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Shopping Europe’s Mutual Funds For Bargain Stocks

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Julian Sonny

The news from Europe may be unnerving, but the region’s stock markets have not done badly lately. This year Europe stock funds have returned 10.1%, compared to 13.9% for the S&P 500, according to Morningstar.

Markets in the stable northern countries have been particularly strong. Fidelity Nordic (FNORX), which invests mainly in Sweden and Denmark, returned 13.2%, while iShares MSCI Germany (EWG) returned 14.9%.

Can Europe continue climbing? Yes, argue some fund managers. The managers concede that the European economy will remained troubled for years. But they argue that plenty of companies will continue reporting strong earnings.

The star performers include global businesses that are increasing sales in the emerging markets. Some domestic powerhouses are also growing by taking market share in reliable businesses such as health care.

No matter how successful they may be, the growth stocks tend to be tarred by their associations with Europe. That has created bargains, say the fund managers.

“The multiples on many European stocks are substantially lower than what you see for comparable U.S. companies,” says James Hunt, portfolio manager of Tocqueville International Value (TIVFX).

To bet that the rally will continue, you can buy a European fund. Another approach is to try an international fund with a big stake in Europe. International funds with strong track records and sizable European holdings include Cambiar International Equity (CAMIX), Manning & Napier World Opportunities (EXWAX) and Tocqueville International Value.

Value investors may prefer the Tocqueville fund, which has 54% of its assets in Europe. During the past 10 years, the fund returned 9.0% annually, outdoing 94% of foreign large value funds. Portfolio manager James Hunt looks for companies that sell for discounts of 25% to 40% of their fair values. To control risk, he prefers solid businesses with limited amounts of debt.

Lately Hunt has been buying cyclical companies with global sales. “Economically sensitive companies have been sold off indiscriminately because investors figure that European demand will be weak,” he says.

A holding is Nexans, a French company that makes cables used by utilities and telecom businesses. The company has growing sales in the emerging markets. A holding with a secure niche is M6 Metropole Television, a French broadcaster. The company is a dominant broadcaster with strong cash flows.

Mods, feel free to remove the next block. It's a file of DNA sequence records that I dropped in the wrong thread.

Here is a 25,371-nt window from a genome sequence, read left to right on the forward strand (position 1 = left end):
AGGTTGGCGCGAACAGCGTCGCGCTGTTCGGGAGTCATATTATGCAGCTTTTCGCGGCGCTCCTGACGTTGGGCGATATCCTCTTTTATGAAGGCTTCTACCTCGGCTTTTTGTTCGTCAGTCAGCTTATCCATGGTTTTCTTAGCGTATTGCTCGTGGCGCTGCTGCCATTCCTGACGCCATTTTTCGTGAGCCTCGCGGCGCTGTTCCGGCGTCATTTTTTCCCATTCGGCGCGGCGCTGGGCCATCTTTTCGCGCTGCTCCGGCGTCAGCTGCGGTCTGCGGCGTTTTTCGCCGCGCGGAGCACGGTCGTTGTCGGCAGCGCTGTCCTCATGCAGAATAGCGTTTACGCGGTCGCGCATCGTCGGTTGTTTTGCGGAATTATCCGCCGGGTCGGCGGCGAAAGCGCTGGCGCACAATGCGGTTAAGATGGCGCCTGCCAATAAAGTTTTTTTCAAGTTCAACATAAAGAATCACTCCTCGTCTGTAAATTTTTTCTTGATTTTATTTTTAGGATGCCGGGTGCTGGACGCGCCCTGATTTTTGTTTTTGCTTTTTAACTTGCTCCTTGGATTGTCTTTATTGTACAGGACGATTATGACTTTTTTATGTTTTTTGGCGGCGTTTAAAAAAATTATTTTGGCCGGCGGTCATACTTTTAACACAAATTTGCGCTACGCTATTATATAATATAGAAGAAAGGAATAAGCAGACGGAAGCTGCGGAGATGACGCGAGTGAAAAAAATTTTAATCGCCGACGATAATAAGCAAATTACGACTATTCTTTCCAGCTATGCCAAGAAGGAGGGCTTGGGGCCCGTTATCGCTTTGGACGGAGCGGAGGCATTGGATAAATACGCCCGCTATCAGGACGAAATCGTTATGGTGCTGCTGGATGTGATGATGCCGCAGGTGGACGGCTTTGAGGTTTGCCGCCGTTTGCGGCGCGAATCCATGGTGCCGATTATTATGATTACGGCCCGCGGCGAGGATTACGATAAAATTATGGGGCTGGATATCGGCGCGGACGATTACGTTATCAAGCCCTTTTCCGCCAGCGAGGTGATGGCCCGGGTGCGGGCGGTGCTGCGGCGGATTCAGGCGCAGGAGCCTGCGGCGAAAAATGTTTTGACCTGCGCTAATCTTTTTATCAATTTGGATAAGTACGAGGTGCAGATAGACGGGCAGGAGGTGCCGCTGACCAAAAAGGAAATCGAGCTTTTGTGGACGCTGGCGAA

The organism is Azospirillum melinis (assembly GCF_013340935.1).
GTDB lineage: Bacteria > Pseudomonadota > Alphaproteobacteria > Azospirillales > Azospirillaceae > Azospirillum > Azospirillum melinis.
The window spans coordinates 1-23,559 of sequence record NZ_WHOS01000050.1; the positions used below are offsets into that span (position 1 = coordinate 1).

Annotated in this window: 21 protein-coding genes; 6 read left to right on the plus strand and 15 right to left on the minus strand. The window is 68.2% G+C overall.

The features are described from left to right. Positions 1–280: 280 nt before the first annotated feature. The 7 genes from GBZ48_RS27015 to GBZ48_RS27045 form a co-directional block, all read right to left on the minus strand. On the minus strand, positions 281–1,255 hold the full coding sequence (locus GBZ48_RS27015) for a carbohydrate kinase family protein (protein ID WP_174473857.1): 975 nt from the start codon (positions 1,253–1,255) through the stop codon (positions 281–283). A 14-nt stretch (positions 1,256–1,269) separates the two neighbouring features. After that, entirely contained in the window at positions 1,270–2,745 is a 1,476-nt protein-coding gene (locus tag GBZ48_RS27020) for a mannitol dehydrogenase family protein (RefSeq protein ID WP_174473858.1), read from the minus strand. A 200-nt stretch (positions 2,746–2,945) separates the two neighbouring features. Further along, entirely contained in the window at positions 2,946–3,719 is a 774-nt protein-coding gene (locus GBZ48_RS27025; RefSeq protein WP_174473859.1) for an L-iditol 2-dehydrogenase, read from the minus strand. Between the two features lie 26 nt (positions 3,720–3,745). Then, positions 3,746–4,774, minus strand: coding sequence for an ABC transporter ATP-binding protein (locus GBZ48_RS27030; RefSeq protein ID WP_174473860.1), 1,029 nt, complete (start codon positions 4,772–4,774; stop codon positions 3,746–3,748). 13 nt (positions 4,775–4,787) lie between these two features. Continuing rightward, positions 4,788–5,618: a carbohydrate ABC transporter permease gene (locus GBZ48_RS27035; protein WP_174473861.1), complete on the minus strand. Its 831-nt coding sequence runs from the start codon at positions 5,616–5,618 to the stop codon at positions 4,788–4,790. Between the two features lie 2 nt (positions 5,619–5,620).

While it can invest anywhere, Manning & Napier World Opportunities has 67% of its assets in Europe. During the past 10 years, the fund returned 9.1% annually outdoing 95% of peers in the foreign large blend category. Manning & Napier buys a wide range of stocks, including shares with strong growth profiles and depressed names that sell at big discounts.

Lately portfolio manager Marc Tommasi has been finding unusual bargains among growth stocks.

“Because there is a healthy dose of fear in the marketplace, you can get well-positioned businesses at really good valuations,” he says.

Tommasi likes companies with dominant positions that are poised to grow for years. A favorite holding is Adidas, the German maker of athletic footwear and apparel. Helped by a large advertising budget, the company is expanding around the world and maintaining its dominant position.

Another holding is Qiagen, a German producer of sample technologies that are used by medical researchers and pharmaceutical companies to process DNA. The company has developed tests that will help doctors determine whether a patient is predisposed to contracting a disease.

Cambiar International Equity has 61% of assets in Europe. During the past five years, the fund has lost 2.1% annually, outdoing 77% of foreign large blend peers. Cambiar seeks high-quality stocks that are priced below their historical levels.

A holding is Saipem, which builds offshore oil facilities. When European stocks collapsed in 2011, the shares fell to a price-earnings ratio of 11, says portfolio manager Jennifer Dunne. That seemed like a bargain because the stock had traded at multiples in the high teens.

“There was no way that this kind of high-quality franchise could stay at 11 times earnings,” says Dunne.

Dunne also holds Syngenta (SYT), a Swiss maker of insecticides and genetically modified seeds. The company has been spending heavily to expand the seed business. That has held back the multiple, but Dunne argues that the big expenditure will result is increased earnings.

via The Street

Julian Sonny

Julian Sonny

Editor

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